He developed the course recommendation technology in order to help students at the university "make better decisions about navigating their way through their degree program." The challenge for students at his school, according to Denley, is that more than half of them are first generation; 40 percent are adult learners. "Many of those students have never navigated their way through a degree program before." While all of them have the opportunity to work with an advisor every semester, "there are so many small decisions that go into working your way through a degree program, we wanted to bring as much technology to bear to inform those decisions as we could."

To use Degree Compass, the student goes to the secure side of the Web portal to see the courses recommended to them for their specific degrees. That includes courses available for the next semester as well as for the future. That same information is available to advisors as well. The user can set a filter to specify a specific branch campus, online only, face-to-face, evening, or other criteria.


Degree Compass, part of the Desire2Learn Learning Suite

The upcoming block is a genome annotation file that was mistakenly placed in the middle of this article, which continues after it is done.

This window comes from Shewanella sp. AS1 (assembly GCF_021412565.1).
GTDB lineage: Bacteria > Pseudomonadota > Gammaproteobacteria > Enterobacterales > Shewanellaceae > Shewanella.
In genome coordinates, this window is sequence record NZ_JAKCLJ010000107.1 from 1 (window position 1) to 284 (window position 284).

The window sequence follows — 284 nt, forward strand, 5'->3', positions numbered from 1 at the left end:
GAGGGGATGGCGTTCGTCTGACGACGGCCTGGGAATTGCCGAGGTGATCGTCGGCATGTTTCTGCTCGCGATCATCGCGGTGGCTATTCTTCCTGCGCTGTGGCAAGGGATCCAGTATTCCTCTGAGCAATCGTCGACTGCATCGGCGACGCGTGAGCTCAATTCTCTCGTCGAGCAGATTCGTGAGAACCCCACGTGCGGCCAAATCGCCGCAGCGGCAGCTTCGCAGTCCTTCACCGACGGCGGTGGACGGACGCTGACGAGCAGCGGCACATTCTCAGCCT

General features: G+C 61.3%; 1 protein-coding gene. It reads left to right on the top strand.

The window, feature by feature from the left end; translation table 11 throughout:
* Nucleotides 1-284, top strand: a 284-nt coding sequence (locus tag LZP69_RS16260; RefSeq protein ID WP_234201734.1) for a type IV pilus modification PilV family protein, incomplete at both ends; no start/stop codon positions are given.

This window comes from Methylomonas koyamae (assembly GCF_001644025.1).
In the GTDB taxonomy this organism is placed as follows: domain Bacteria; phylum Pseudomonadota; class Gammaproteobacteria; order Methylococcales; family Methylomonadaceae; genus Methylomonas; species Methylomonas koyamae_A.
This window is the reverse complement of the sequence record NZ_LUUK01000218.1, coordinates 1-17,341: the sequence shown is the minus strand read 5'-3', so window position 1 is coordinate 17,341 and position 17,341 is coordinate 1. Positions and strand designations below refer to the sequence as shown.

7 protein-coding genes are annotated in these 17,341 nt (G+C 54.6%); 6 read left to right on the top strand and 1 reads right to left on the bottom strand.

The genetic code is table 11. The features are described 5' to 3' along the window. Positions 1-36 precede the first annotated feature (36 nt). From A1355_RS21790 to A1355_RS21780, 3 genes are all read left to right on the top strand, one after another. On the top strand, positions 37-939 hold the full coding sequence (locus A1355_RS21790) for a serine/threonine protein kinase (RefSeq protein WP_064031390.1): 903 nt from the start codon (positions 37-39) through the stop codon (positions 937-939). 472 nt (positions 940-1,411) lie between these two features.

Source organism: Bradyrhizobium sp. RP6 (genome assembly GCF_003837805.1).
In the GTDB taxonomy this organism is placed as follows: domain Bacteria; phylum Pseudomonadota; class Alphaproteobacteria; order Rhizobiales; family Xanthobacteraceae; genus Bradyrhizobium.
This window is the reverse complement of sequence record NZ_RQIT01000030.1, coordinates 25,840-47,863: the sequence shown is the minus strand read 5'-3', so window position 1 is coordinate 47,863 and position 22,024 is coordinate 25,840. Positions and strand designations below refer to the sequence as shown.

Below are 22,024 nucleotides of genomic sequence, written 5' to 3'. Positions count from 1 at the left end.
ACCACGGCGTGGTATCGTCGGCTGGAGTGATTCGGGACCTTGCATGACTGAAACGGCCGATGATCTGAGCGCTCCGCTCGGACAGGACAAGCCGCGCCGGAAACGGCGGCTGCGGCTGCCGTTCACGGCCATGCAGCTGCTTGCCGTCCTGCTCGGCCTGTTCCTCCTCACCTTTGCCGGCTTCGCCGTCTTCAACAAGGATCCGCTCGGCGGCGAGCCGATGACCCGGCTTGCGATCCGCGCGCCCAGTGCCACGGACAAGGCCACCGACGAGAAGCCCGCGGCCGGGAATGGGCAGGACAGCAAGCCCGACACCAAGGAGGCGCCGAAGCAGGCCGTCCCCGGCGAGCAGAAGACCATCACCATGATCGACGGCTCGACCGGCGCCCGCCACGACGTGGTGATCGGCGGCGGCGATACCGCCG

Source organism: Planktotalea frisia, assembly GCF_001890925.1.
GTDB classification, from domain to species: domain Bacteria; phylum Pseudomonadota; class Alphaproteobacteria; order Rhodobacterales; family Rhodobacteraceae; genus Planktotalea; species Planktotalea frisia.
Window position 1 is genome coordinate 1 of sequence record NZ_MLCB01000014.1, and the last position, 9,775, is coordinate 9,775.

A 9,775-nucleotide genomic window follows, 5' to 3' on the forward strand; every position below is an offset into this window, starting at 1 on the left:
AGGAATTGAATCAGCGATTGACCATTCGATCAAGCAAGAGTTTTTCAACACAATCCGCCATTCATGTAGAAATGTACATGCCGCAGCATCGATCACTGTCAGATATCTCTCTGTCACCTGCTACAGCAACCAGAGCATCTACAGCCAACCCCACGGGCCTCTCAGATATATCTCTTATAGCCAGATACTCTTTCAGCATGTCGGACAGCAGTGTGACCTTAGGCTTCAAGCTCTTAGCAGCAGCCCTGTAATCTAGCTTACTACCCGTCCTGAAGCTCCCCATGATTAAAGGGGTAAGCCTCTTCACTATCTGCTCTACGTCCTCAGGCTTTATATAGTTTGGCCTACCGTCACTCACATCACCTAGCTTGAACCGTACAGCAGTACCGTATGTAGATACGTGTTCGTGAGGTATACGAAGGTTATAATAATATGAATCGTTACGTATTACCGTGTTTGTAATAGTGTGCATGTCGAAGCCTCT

Along with that, they also get a star rating on the course to let them know how well the software believes that particular student would do in the course. Five stars identifies an ace; one star identifies potential or probable failure. That rating is intended to help them identify courses for which they're prepared or to warn them where they may struggle and might want to get extra tutoring or prepare in other ways. Advisors also see probable grades, information that currently isn't being made available to the students, because, Denley explained, "We didn't want it to be a self-fulfilling prophecy. That's not what it's about."

After two years of using Degree Compass, Denley said, the impact "has been quite startling." The use of the software as part of academic advising at the institution has directed students towards more classes in which they would more readily succeed. "What we've seen is that the proportions of A, B, and C grades moved by more than five standard deviations," he reported. The shift for students with Pell grants has been even more dramatic — to seven standard deviations. In other words, for nine out of 10 classes in which the program predicts the student will earn an A, B, or C, they achieve that grade in reality.